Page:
Playing with Food Ideas for Babies and Toddlers from Simone Emery

7+ months babies

  • Eating with your baby can be difficult at night time when bedtime is approaching. So, make sure you have a cup of tea or something small to eat while they eat their dinner, so they aren’t eating alone. Sharing some Little Bellies sweetcorn round-a-bouts alongside vegetables and pasta is a great way to show them that foods aren’t divided into “your food” and “my food”. Even though routines and foods change, family meal times are always possible.
  • Sometimes children may clamp their mouths shut and refuse food. Stay positive and take this as a sign to present the food differently next time. If the food was offered on a spoon, try smearing some along the length of a Little Bellies pick-me stick and offer it on their tray next time. If the food was offered straight out of a packet to be eaten out of your hand, offer it in an open dish so that they can see it and touch it before putting it in their mouth. Familiarity and playing with food on their terms will boost their food confidence going forward.

10+ months babies

  • Breakfast is a superb opportunity to offer new foods to your family! Use breakfast as an opportunity to offer two or more food groups and some different food textures. Sprinkle Little Bellies Organic banana softcorn over a smoothie bowl for a delicious family-friendly breakfast. Frozen banana, coconut milk, blueberries and oats make a great smoothie bowl base for the whole family to enjoy.
  • Show your child that you enjoy playing with your food too. Playing is the highest form of learning. Touching your Little Bellies softcorn to your lips with a playful reaction elicits fun giggles, but also teaches them more vocabulary e.g., pointy vs straight, hot vs cold, wet vs dry. The more tangible vocabulary that children have about food, the less they will use ambiguous words like “yuck”, “nice” or “okay” later.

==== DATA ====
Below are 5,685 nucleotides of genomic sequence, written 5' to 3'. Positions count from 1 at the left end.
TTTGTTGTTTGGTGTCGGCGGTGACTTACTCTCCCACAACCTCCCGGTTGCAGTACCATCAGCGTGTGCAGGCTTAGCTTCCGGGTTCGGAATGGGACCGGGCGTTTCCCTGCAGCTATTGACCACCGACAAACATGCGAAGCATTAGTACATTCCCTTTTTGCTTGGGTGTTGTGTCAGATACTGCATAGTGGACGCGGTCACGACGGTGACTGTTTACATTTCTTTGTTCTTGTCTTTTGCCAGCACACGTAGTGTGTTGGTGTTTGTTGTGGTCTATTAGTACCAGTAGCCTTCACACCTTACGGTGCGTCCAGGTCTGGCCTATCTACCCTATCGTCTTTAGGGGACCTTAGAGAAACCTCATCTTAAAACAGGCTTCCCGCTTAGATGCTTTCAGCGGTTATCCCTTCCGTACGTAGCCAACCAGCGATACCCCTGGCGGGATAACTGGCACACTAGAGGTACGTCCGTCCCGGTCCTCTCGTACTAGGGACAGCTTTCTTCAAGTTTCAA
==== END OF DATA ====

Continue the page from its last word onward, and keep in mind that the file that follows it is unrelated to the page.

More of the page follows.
12+ months toddlers

  • Smearing some puree on as lipstick or as a moustache with Little Bellies tomato stick helps children learn spatial awareness and fine motor skills, and it challenges their tongue to reach around and gain strength when they need to lick it off. Try this exercise in front of a mirror at first (with some laughs of your own). It is a great way for parents to observe how their children are learning oral motor skills. Our tongue moves a great deal when we eat and exercises like this help improve oral motor skills.
  • Learning to eat multiple textures in a single mouthful requires refined oral motor skills. Even if your child is over 12 months old and has mastered some harder-to-chew foods, using a seed or nut butter spread on a Little Bellies animal cracker and topped with sultanas can extend their oral motor skills whilst using products and flavors that they are familiar with. 

With an extensive range of flavors, textures and shapes for every age, Little Bellies makes playing with food so much fun and so easy!

Read more about the role of playing with food in your child’s development in our next article Why is Playing with Food Important?

Photo by Sebastian Pandelache on Unsplash